No More Boys vs. Girls Rally

This year, Miramonte has opted against having the annual Boys vs. Girls spirit themed rally out of respect for the community of students that identify themselves as transgender, or “gender neutral.”

Across the nation high schools have been making huge strides, especially over the past decade, towards the acceptance of the Lesbian, Gay, Bisexual, Transgender, Queer, Questioning and Allies (or LGBTQQA) community. There are now over 5,000 Gay-Straight Alliance Clubs in American high schools registered with the Gay, Lesbian and Straight Education Network.

There is no denying that these organizations offer much needed support to teenagers. The mission of the Gay, Lesbian and Straight Education Network is “to assure that each member of every school community is valued and respected regardless of sexual orientation or gender identity/expression.”

However, abolishing the annual Boys vs. Girls Rally altogether is drastic, unnecessary and simply not an effective step towards creating better understanding between the different gender-related groups within Miramonte’s high school population. The rally encourages the boys and girls from all four grades to wear blue and pink t-shirts, respectively. These t-shirts are sold earlier in the week by the Leadership class. The boys and girls compete against each other in a series of fun activities in the center of the gym as the two opposing sides on either end of the gym look on and cheer in encouragement.  This rally has been going on for several years and generates not only a friendly rivalry between the two genders but also provides a rare opportunity for the usually separate lower and upper classmen to come together in a shared cause.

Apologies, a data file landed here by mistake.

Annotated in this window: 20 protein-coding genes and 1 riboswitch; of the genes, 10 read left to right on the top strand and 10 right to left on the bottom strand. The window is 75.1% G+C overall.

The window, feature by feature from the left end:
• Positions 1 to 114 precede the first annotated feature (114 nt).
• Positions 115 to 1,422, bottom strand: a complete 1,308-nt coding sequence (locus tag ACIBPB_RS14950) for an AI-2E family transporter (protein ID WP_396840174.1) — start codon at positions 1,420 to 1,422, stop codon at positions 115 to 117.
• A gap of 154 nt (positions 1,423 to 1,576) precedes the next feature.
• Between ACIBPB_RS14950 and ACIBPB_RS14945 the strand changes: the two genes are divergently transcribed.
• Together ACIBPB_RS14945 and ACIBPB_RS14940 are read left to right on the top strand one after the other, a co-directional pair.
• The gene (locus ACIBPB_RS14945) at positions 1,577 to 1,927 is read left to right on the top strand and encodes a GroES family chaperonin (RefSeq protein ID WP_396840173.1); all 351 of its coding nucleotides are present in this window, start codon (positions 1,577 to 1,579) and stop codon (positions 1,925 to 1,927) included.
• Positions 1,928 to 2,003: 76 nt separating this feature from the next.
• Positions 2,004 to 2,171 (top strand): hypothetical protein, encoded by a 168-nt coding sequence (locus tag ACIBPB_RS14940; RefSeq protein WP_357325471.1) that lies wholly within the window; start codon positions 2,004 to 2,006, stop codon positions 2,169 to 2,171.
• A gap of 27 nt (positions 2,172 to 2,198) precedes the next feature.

Banning the traditional Boys vs. Girls Rally only serves to limit the rights of all students and dilutes the message a free thinking school wants to promote—that everyone should be comfortable to assert their individual proclivities in whichever way they so choose.

By not having the rally, Miramonte is only avoiding the transgender community instead of addressing or including them. If the rally were to continue, transgender individuals could choose to participate on either side or not at all, like many other Miramonte students already do.

There have been great advances in transgender awareness in regards to law and policy as it relates to the school setting. However, at present there are only three states have laws that formally ban discrimination and harassment of transgender students in schools: Minnesota, New Jersey and California. While this number is unacceptably low, federal law has imposed strict regulations on school systems that don’t protect lesbian, gay and bisexual students from harassment. For example, in the 1996 case Nabozny v. Podlesny, the Seventh Circuit in the United States Court of Appeals ruled that schools must provide equal protection against discrimination for all students. This ruling, among many others, proves that positive and meaningful strides are being made in the direction of equality for all students.

While everyone should be in support of the rights of all students, forbidding a fun and harmless activity made to bring the student body together is not a valuable course of action.

  

 

The Editorial Board Voted 8-1

against the ban of the Boys vs. Girls Rally